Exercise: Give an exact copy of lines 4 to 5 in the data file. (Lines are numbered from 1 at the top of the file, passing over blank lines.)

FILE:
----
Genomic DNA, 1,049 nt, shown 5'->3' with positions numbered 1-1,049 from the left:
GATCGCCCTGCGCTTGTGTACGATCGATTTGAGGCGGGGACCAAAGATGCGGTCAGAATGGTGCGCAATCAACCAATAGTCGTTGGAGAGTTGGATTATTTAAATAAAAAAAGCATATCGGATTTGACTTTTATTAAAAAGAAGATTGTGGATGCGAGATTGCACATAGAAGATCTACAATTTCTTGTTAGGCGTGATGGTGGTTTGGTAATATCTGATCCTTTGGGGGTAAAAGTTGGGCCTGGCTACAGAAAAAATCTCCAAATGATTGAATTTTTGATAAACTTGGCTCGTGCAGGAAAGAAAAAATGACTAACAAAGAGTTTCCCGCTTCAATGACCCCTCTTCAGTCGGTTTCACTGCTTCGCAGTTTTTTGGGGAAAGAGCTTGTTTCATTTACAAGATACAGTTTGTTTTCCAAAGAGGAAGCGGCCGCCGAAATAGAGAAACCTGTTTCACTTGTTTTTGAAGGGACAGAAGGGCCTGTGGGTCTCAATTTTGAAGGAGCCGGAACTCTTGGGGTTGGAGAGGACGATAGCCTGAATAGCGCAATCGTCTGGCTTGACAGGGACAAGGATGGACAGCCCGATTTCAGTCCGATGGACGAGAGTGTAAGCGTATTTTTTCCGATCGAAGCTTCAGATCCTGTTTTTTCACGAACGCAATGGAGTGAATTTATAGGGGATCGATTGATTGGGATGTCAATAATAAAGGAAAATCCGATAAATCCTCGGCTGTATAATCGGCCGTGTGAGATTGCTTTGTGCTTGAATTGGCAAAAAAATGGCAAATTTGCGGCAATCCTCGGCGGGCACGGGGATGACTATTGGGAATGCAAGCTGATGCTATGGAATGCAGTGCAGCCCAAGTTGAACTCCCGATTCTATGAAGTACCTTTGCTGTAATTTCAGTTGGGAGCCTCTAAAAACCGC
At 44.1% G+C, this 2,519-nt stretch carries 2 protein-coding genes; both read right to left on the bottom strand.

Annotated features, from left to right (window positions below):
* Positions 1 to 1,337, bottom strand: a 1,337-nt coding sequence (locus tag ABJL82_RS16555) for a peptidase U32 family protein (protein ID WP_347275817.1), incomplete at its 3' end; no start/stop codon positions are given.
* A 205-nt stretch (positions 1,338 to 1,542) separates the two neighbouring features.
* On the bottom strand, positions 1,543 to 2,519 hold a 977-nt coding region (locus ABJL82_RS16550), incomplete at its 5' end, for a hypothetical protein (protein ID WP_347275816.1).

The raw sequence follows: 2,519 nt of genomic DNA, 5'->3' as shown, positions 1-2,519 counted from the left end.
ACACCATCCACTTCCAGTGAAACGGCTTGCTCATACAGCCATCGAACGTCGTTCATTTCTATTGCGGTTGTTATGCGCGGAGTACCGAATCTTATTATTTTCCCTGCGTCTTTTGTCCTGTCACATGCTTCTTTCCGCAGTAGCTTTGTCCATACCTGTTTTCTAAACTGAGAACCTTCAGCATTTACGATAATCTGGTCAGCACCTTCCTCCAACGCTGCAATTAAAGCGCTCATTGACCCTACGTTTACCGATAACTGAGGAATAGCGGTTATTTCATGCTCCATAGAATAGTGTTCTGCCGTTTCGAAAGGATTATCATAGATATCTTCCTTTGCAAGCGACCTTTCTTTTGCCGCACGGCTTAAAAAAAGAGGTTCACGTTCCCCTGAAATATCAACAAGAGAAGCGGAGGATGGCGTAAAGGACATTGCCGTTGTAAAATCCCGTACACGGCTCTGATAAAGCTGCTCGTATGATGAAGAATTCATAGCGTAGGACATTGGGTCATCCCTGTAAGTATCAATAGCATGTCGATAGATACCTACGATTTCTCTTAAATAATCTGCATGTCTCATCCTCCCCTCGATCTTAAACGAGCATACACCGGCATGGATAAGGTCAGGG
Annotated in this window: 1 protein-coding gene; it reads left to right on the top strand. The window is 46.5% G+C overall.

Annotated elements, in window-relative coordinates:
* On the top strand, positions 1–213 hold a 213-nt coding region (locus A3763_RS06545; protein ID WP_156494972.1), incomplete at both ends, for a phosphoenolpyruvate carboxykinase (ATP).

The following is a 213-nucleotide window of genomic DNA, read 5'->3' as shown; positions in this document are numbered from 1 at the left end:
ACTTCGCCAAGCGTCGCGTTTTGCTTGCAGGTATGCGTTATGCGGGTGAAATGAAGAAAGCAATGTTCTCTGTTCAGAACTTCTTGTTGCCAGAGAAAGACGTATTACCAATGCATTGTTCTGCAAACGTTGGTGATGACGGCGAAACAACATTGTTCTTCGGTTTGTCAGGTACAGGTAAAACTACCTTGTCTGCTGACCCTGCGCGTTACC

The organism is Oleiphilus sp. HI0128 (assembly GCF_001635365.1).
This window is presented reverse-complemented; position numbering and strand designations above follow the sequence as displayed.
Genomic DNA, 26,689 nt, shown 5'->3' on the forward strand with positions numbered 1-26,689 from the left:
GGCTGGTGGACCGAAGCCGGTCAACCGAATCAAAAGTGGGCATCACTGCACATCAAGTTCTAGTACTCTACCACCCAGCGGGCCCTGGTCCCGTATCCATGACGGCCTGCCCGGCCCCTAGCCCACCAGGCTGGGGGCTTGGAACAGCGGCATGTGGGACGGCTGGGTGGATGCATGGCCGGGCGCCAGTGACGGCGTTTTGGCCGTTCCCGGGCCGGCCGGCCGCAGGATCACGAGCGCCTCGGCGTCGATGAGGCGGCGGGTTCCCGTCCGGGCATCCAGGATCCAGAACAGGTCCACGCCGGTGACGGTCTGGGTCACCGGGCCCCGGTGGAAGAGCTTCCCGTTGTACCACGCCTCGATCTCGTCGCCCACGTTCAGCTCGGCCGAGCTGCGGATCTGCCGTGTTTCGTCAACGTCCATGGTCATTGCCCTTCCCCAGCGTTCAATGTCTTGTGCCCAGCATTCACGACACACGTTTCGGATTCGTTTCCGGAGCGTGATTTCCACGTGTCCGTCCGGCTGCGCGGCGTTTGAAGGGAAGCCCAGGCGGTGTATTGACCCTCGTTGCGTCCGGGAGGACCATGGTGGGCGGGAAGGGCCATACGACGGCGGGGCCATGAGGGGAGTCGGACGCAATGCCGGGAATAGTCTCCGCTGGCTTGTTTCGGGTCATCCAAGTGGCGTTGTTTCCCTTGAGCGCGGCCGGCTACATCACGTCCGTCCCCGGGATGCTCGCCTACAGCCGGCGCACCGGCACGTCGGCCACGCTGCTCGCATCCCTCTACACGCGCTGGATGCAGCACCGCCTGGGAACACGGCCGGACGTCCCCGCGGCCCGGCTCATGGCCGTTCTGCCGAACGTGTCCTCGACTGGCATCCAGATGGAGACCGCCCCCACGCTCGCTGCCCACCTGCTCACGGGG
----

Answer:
Annotated features, from left to right (window positions below):
* Positions 1 to 1,337, bottom strand: a 1,337-nt coding sequence (locus tag ABJL82_RS16555) for a peptidase U32 family protein (protein ID WP_347275817.1), incomplete at its 3' end; no start/stop codon positions are given.